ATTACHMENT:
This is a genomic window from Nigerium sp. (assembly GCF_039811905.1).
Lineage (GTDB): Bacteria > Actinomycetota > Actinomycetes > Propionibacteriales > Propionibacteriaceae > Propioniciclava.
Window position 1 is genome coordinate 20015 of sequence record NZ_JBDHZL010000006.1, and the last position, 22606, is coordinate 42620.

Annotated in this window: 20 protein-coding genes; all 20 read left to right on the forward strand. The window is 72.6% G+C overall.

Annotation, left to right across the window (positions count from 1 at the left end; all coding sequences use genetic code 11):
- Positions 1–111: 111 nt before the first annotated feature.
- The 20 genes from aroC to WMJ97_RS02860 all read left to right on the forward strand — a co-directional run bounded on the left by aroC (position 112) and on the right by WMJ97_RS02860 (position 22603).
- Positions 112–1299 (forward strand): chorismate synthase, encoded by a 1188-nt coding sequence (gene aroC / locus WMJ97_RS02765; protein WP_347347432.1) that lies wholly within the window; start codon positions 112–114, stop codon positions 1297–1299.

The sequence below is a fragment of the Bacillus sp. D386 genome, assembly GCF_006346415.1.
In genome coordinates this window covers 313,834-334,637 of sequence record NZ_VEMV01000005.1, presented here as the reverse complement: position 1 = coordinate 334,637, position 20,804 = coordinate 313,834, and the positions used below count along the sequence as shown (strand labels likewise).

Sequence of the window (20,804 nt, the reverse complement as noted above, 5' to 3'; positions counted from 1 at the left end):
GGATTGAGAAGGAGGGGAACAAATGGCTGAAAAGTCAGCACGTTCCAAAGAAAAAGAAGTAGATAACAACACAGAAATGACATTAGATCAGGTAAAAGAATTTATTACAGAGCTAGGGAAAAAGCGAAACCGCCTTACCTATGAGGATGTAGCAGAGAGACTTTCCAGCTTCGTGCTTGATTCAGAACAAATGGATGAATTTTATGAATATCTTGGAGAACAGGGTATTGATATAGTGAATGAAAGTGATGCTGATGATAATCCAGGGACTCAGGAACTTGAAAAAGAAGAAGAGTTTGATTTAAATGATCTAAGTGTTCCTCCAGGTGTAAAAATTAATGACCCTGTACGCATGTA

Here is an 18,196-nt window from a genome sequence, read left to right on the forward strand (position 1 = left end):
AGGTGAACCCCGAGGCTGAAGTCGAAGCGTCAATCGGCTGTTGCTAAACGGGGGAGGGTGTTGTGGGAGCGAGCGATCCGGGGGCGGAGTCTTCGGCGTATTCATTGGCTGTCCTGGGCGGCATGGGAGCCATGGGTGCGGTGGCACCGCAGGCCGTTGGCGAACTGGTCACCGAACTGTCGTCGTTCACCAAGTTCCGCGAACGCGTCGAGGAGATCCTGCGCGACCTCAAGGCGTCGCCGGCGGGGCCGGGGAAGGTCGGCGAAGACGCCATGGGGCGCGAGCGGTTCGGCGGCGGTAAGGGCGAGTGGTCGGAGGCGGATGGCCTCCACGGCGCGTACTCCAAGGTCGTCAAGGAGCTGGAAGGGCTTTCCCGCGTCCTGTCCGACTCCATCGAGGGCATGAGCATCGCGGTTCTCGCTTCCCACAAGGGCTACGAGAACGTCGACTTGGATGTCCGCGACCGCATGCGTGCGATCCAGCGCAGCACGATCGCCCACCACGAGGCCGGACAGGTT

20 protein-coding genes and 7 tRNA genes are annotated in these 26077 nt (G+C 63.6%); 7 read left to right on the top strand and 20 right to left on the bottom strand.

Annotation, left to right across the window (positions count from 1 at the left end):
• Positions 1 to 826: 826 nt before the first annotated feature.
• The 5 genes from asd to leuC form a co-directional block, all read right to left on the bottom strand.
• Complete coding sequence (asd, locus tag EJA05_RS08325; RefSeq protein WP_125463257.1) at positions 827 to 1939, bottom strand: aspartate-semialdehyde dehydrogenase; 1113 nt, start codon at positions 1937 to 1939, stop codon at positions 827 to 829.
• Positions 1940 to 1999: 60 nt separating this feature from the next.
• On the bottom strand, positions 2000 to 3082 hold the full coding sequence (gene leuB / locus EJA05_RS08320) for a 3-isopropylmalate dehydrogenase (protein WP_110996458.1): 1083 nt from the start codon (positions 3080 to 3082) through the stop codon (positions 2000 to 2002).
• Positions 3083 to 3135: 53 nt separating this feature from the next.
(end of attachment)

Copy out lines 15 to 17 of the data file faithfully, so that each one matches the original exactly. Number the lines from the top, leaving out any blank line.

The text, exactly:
20 protein-coding genes and 7 tRNA genes are annotated in these 26077 nt (G+C 63.6%); 7 read left to right on the top strand and 20 right to left on the bottom strand.

Annotation, left to right across the window (positions count from 1 at the left end):
• Positions 1 to 826: 826 nt before the first annotated feature.